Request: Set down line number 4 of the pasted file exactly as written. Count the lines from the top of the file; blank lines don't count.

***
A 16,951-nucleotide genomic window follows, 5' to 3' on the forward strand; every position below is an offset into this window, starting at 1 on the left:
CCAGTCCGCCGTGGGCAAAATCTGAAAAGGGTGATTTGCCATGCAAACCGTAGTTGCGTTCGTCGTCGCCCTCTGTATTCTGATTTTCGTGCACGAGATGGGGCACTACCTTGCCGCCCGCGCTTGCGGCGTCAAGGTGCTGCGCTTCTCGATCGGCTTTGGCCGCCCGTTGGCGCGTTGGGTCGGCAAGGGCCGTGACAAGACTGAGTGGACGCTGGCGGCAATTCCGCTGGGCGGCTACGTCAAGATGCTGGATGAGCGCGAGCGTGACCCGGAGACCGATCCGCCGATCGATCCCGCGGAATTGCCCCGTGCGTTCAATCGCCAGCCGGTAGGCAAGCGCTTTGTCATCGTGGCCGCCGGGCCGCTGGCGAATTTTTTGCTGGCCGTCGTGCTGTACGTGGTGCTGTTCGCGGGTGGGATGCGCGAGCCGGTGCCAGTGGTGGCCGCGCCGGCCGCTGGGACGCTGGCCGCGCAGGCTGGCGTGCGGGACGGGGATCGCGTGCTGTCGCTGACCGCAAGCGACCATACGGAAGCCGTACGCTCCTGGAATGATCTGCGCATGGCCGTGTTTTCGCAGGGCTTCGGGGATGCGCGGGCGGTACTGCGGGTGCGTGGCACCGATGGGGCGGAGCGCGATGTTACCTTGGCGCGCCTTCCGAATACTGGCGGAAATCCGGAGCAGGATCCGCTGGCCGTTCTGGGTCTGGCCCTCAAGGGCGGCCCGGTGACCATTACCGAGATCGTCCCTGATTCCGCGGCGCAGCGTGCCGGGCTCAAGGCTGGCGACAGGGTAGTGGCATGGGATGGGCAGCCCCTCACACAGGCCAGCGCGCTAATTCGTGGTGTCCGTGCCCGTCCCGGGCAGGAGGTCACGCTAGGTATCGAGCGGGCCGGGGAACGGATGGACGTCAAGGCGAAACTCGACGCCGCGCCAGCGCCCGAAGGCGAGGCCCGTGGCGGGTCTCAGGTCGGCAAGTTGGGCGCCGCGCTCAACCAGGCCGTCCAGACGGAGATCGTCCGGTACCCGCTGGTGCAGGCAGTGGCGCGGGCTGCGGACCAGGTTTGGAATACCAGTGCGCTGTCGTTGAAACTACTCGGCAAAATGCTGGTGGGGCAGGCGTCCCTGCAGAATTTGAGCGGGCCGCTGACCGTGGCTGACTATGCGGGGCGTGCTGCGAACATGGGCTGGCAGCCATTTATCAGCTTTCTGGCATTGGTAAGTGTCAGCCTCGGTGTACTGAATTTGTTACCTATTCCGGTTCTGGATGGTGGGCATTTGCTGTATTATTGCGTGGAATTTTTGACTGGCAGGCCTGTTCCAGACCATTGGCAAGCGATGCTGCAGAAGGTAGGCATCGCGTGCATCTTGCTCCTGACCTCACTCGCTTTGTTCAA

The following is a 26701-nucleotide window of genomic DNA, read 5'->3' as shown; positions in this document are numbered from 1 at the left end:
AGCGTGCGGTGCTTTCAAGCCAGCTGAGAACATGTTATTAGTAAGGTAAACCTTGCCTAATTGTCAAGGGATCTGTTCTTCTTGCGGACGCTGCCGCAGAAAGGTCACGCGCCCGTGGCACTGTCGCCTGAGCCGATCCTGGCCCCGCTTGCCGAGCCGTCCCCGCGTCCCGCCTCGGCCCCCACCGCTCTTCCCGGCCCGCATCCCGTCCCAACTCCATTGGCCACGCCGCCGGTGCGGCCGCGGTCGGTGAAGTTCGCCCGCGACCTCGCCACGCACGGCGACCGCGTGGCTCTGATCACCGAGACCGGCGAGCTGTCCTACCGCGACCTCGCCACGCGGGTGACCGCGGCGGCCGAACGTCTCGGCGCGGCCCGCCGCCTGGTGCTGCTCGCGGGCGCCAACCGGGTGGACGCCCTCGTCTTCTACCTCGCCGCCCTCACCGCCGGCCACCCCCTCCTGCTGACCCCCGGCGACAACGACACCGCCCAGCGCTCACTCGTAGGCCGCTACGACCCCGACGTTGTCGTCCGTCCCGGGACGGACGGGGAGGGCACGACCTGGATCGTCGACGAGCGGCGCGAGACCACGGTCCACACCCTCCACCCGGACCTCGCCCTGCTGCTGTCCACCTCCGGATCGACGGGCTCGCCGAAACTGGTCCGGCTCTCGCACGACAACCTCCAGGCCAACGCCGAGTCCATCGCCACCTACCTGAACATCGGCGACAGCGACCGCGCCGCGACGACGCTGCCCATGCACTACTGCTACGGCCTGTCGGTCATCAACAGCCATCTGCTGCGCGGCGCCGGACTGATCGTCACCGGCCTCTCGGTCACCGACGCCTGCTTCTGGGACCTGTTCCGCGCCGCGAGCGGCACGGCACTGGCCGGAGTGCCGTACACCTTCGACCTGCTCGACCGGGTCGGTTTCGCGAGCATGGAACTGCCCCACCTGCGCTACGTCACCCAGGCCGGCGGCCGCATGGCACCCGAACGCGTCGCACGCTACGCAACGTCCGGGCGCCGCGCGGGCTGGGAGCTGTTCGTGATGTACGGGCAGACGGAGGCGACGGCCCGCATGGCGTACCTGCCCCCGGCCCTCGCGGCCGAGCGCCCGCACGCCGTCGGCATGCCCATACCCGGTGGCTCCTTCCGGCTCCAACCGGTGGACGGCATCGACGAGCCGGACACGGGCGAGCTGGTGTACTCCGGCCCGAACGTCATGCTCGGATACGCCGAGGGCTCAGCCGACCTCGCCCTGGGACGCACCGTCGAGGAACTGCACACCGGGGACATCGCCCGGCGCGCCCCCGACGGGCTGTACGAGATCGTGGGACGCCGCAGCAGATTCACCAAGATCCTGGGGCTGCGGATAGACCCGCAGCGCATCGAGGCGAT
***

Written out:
AGCGTGCGGTGCTTTCAAGCCAGCTGAGAACATGTTATTAGTAAGGTAAACCTTGCCTAATTGTCAAGGGATCTGTTCTTCTTGCGGACGCTGCCGCAGAAAGGTCACGCGCCCGTGGCACTGTCGCCTGAGCCGATCCTGGCCCCGCTTGCCGAGCCGTCCCCGCGTCCCGCCTCGGCCCCCACCGCTCTTCCCGGCCCGCATCCCGTCCCAACTCCATTGGCCACGCCGCCGGTGCGGCCGCGGTCGGTGAAGTTCGCCCGCGACCTCGCCACGCACGGCGACCGCGTGGCTCTGATCACCGAGACCGGCGAGCTGTCCTACCGCGACCTCGCCACGCGGGTGACCGCGGCGGCCGAACGTCTCGGCGCGGCCCGCCGCCTGGTGCTGCTCGCGGGCGCCAACCGGGTGGACGCCCTCGTCTTCTACCTCGCCGCCCTCACCGCCGGCCACCCCCTCCTGCTGACCCCCGGCGACAACGACACCGCCCAGCGCTCACTCGTAGGCCGCTACGACCCCGACGTTGTCGTCCGTCCCGGGACGGACGGGGAGGGCACGACCTGGATCGTCGACGAGCGGCGCGAGACCACGGTCCACACCCTCCACCCGGACCTCGCCCTGCTGCTGTCCACCTCCGGATCGACGGGCTCGCCGAAACTGGTCCGGCTCTCGCACGACAACCTCCAGGCCAACGCCGAGTCCATCGCCACCTACCTGAACATCGGCGACAGCGACCGCGCCGCGACGACGCTGCCCATGCACTACTGCTACGGCCTGTCGGTCATCAACAGCCATCTGCTGCGCGGCGCCGGACTGATCGTCACCGGCCTCTCGGTCACCGACGCCTGCTTCTGGGACCTGTTCCGCGCCGCGAGCGGCACGGCACTGGCCGGAGTGCCGTACACCTTCGACCTGCTCGACCGGGTCGGTTTCGCGAGCATGGAACTGCCCCACCTGCGCTACGTCACCCAGGCCGGCGGCCGCATGGCACCCGAACGCGTCGCACGCTACGCAACGTCCGGGCGCCGCGCGGGCTGGGAGCTGTTCGTGATGTACGGGCAGACGGAGGCGACGGCCCGCATGGCGTACCTGCCCCCGGCCCTCGCGGCCGAGCGCCCGCACGCCGTCGGCATGCCCATACCCGGTGGCTCCTTCCGGCTCCAACCGGTGGACGGCATCGACGAGCCGGACACGGGCGAGCTGGTGTACTCCGGCCCGAACGTCATGCTCGGATACGCCGAGGGCTCAGCCGACCTCGCCCTGGGACGCACCGTCGAGGAACTGCACACCGGGGACATCGCCCGGCGCGCCCCCGACGGGCTGTACGAGATCGTGGGACGCCGCAGCAGATTCACCAAGATCCTGGGGCTGCGGATAGACCCGCAGCGCATCGAGGCGAT